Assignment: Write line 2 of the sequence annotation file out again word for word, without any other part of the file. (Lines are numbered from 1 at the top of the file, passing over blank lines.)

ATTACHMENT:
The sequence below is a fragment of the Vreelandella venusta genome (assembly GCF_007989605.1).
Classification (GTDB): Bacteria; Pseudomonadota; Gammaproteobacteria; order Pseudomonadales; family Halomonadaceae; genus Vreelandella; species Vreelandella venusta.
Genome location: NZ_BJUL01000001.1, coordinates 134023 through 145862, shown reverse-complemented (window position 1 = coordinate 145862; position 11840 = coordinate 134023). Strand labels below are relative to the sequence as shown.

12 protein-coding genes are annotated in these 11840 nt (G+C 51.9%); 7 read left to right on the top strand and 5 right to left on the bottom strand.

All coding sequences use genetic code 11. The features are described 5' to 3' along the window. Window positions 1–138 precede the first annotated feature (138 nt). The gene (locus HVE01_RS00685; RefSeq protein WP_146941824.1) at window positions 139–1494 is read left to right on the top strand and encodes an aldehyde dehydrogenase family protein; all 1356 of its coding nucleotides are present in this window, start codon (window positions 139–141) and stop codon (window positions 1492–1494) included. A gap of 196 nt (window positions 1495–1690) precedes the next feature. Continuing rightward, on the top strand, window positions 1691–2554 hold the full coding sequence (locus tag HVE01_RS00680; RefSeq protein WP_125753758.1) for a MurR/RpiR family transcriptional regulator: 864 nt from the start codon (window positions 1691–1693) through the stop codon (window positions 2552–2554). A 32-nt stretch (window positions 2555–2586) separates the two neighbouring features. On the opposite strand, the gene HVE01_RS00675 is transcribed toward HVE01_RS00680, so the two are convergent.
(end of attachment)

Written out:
Classification (GTDB): Bacteria; Pseudomonadota; Gammaproteobacteria; order Pseudomonadales; family Halomonadaceae; genus Vreelandella; species Vreelandella venusta.